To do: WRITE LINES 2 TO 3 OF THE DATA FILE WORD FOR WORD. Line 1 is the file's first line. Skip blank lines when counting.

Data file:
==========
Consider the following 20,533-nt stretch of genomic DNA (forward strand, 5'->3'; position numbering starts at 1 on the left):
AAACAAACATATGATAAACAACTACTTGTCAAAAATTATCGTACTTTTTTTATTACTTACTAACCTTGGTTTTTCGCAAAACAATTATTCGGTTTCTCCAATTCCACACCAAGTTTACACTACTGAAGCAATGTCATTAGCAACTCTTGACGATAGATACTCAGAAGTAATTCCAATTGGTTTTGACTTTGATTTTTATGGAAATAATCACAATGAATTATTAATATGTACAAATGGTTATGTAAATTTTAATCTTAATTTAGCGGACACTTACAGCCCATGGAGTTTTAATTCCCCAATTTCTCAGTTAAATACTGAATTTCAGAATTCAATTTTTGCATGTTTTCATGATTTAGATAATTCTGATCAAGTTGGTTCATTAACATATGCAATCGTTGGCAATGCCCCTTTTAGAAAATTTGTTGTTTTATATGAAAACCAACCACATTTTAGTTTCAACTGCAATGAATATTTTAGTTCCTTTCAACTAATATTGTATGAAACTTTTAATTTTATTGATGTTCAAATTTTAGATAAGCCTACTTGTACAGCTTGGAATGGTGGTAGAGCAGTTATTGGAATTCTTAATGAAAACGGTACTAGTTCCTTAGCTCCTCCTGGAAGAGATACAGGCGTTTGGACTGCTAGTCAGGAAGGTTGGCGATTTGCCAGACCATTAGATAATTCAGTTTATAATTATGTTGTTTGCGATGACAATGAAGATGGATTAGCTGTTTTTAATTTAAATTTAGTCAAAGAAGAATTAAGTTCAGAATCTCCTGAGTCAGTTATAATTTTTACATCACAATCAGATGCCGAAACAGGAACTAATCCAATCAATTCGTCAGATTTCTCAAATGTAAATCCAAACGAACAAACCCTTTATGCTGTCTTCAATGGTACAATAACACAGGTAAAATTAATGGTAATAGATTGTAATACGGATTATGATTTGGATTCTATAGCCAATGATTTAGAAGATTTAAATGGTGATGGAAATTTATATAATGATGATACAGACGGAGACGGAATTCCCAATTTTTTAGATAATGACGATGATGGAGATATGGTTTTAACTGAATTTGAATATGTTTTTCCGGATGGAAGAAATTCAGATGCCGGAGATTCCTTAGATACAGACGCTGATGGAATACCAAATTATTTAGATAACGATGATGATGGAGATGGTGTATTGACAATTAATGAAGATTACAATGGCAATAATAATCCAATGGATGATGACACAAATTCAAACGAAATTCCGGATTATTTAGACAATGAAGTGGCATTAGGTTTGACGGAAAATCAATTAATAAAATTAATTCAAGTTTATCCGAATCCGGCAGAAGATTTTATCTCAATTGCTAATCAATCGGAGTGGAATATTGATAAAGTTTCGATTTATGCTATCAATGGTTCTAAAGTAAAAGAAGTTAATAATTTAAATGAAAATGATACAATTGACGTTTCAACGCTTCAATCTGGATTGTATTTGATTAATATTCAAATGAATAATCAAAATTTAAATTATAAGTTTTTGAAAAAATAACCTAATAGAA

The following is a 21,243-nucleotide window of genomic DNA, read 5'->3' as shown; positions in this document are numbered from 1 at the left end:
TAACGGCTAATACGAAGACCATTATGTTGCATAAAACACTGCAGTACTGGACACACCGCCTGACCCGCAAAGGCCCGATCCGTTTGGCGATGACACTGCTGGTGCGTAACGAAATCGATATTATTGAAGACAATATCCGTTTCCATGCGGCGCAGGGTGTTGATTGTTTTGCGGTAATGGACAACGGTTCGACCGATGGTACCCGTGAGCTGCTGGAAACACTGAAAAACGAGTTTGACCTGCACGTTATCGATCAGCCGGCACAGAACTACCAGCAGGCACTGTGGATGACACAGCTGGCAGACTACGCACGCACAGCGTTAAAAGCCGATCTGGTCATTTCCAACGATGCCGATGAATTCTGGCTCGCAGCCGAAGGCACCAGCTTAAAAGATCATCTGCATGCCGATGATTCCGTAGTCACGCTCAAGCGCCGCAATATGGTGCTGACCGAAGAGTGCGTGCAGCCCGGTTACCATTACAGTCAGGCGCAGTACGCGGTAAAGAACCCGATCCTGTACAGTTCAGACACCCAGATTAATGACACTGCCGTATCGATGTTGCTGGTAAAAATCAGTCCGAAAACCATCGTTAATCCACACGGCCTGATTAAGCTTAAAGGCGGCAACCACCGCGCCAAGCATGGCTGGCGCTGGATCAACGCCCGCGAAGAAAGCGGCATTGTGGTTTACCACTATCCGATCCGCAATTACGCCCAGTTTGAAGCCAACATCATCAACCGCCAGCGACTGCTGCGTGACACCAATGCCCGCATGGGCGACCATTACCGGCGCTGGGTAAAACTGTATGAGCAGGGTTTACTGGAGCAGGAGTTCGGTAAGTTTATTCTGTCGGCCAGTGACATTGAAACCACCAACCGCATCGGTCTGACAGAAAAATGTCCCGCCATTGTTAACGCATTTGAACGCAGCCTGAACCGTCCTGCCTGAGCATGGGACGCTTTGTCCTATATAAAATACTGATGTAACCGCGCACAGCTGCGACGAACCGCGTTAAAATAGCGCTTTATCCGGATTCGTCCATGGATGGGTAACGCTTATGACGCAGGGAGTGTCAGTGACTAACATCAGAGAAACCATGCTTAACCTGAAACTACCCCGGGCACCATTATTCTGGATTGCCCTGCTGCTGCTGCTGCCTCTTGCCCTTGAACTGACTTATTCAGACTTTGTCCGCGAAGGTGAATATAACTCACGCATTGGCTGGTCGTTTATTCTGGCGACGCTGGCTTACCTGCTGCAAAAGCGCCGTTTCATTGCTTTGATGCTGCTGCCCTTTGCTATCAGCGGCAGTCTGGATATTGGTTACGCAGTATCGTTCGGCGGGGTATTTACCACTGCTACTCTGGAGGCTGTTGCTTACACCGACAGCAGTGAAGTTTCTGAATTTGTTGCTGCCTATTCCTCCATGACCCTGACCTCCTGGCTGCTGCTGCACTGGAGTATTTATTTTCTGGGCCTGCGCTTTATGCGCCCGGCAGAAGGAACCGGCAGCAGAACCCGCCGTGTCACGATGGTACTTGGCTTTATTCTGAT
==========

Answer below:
AAACAAACATATGATAAACAACTACTTGTCAAAAATTATCGTACTTTTTTTATTACTTACTAACCTTGGTTTTTCGCAAAACAATTATTCGGTTTCTCCAATTCCACACCAAGTTTACACTACTGAAGCAATGTCATTAGCAACTCTTGACGATAGATACTCAGAAGTAATTCCAATTGGTTTTGACTTTGATTTTTATGGAAATAATCACAATGAATTATTAATATGTACAAATGGTTATGTAAATTTTAATCTTAATTTAGCGGACACTTACAGCCCATGGAGTTTTAATTCCCCAATTTCTCAGTTAAATACTGAATTTCAGAATTCAATTTTTGCATGTTTTCATGATTTAGATAATTCTGATCAAGTTGGTTCATTAACATATGCAATCGTTGGCAATGCCCCTTTTAGAAAATTTGTTGTTTTATATGAAAACCAACCACATTTTAGTTTCAACTGCAATGAATATTTTAGTTCCTTTCAACTAATATTGTATGAAACTTTTAATTTTATTGATGTTCAAATTTTAGATAAGCCTACTTGTACAGCTTGGAATGGTGGTAGAGCAGTTATTGGAATTCTTAATGAAAACGGTACTAGTTCCTTAGCTCCTCCTGGAAGAGATACAGGCGTTTGGACTGCTAGTCAGGAAGGTTGGCGATTTGCCAGACCATTAGATAATTCAGTTTATAATTATGTTGTTTGCGATGACAATGAAGATGGATTAGCTGTTTTTAATTTAAATTTAGTCAAAGAAGAATTAAGTTCAGAATCTCCTGAGTCAGTTATAATTTTTACATCACAATCAGATGCCGAAACAGGAACTAATCCAATCAATTCGTCAGATTTCTCAAATGTAAATCCAAACGAACAAACCCTTTATGCTGTCTTCAATGGTACAATAACACAGGTAAAATTAATGGTAATAGATTGTAATACGGATTATGATTTGGATTCTATAGCCAATGATTTAGAAGATTTAAATGGTGATGGAAATTTATATAATGATGATACAGACGGAGACGGAATTCCCAATTTTTTAGATAATGACGATGATGGAGATATGGTTTTAACTGAATTTGAATATGTTTTTCCGGATGGAAGAAATTCAGATGCCGGAGATTCCTTAGATACAGACGCTGATGGAATACCAAATTATTTAGATAACGATGATGATGGAGATGGTGTATTGACAATTAATGAAGATTACAATGGCAATAATAATCCAATGGATGATGACACAAATTCAAACGAAATTCCGGATTATTTAGACAATGAAGTGGCATTAGGTTTGACGGAAAATCAATTAATAAAATTAATTCAAGTTTATCCGAATCCGGCAGAAGATTTTATCTCAATTGCTAATCAATCGGAGTGGAATATTGATAAAGTTTCGATTTATGCTATCAATGGTTCTAAAGTAAAAGAAGTTAATAATTTAAATGAAAATGATACAATTGACGTTTCAACGCTTCAATCTGGATTGTATTTGATTAATATTCAAATGAATAATCAAAATTTAAATTATAAGTTTTTGAAAAAATAACCTAATAGAA

The following is a 21,243-nucleotide window of genomic DNA, read 5'->3' as shown; positions in this document are numbered from 1 at the left end: